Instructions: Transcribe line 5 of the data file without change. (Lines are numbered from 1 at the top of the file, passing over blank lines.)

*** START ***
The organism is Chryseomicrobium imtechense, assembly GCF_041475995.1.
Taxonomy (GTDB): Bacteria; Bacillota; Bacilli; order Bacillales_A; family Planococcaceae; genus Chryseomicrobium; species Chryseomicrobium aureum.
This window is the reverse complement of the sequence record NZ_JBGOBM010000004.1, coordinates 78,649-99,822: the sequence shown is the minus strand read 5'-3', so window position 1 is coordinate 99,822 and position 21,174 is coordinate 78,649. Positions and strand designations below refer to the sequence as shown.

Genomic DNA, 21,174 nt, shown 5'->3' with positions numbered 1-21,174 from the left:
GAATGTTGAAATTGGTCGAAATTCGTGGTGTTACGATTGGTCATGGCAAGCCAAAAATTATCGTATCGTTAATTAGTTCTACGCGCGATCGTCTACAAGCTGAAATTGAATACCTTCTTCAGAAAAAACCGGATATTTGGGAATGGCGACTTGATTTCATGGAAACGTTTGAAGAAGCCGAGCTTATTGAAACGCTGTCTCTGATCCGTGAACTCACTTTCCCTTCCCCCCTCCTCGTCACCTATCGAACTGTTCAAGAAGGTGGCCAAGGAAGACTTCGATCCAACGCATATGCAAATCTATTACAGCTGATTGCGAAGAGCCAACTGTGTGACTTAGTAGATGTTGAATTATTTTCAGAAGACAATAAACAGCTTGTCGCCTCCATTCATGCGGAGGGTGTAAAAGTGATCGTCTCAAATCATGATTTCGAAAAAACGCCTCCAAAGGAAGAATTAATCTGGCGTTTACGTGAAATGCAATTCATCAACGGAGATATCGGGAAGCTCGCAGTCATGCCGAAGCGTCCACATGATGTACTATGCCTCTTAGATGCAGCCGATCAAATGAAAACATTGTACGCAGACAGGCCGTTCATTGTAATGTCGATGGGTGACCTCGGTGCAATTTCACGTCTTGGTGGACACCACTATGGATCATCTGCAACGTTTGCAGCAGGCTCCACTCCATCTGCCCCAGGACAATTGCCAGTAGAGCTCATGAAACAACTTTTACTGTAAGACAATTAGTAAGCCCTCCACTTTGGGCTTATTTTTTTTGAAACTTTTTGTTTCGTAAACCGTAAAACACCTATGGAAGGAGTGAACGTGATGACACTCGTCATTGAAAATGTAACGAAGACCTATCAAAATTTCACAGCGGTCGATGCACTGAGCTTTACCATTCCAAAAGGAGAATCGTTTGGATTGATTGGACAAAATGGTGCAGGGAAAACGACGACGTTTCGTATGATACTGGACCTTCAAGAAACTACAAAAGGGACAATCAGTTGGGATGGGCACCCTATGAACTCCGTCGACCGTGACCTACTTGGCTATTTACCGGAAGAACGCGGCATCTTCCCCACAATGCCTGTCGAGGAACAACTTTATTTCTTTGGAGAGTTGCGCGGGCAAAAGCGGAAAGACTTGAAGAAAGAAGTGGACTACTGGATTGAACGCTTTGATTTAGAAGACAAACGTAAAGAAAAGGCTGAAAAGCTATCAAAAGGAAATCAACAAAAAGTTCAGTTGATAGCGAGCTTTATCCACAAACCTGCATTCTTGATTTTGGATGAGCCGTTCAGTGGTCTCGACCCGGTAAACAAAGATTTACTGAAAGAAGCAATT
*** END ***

GAATGTTGAAATTGGTCGAAATTCGTGGTGTTACGATTGGTCATGGCAAGCCAAAAATTATCGTATCGTTAATTAGTTCTACGCGCGATCGTCTACAAGCTGAAATTGAATACCTTCTTCAGAAAAAACCGGATATTTGGGAATGGCGACTTGATTTCATGGAAACGTTTGAAGAAGCCGAGCTTATTGAAACGCTGTCTCTGATCCGTGAACTCACTTTCCCTTCCCCCCTCCTCGTCACCTATCGAACTGTTCAAGAAGGTGGCCAAGGAAGACTTCGATCCAACGCATATGCAAATCTATTACAGCTGATTGCGAAGAGCCAACTGTGTGACTTAGTAGATGTTGAATTATTTTCAGAAGACAATAAACAGCTTGTCGCCTCCATTCATGCGGAGGGTGTAAAAGTGATCGTCTCAAATCATGATTTCGAAAAAACGCCTCCAAAGGAAGAATTAATCTGGCGTTTACGTGAAATGCAATTCATCAACGGAGATATCGGGAAGCTCGCAGTCATGCCGAAGCGTCCACATGATGTACTATGCCTCTTAGATGCAGCCGATCAAATGAAAACATTGTACGCAGACAGGCCGTTCATTGTAATGTCGATGGGTGACCTCGGTGCAATTTCACGTCTTGGTGGACACCACTATGGATCATCTGCAACGTTTGCAGCAGGCTCCACTCCATCTGCCCCAGGACAATTGCCAGTAGAGCTCATGAAACAACTTTTACTGTAAGACAATTAGTAAGCCCTCCACTTTGGGCTTATTTTTTTTGAAACTTTTTGTTTCGTAAACCGTAAAACACCTATGGAAGGAGTGAACGTGATGACACTCGTCATTGAAAATGTAACGAAGACCTATCAAAATTTCACAGCGGTCGATGCACTGAGCTTTACCATTCCAAAAGGAGAATCGTTTGGATTGATTGGACAAAATGGTGCAGGGAAAACGACGACGTTTCGTATGATACTGGACCTTCAAGAAACTACAAAAGGGACAATCAGTTGGGATGGGCACCCTATGAACTCCGTCGACCGTGACCTACTTGGCTATTTACCGGAAGAACGCGGCATCTTCCCCACAATGCCTGTCGAGGAACAACTTTATTTCTTTGGAGAGTTGCGCGGGCAAAAGCGGAAAGACTTGAAGAAAGAAGTGGACTACTGGATTGAACGCTTTGATTTAGAAGACAAACGTAAAGAAAAGGCTGAAAAGCTATCAAAAGGAAATCAACAAAAAGTTCAGTTGATAGCGAGCTTTATCCACAAACCTGCATTCTTGATTTTGGATGAGCCGTTCAGTGGTCTCGACCCGGTAAACAAAGATTTACTGAAAGAAGCAATT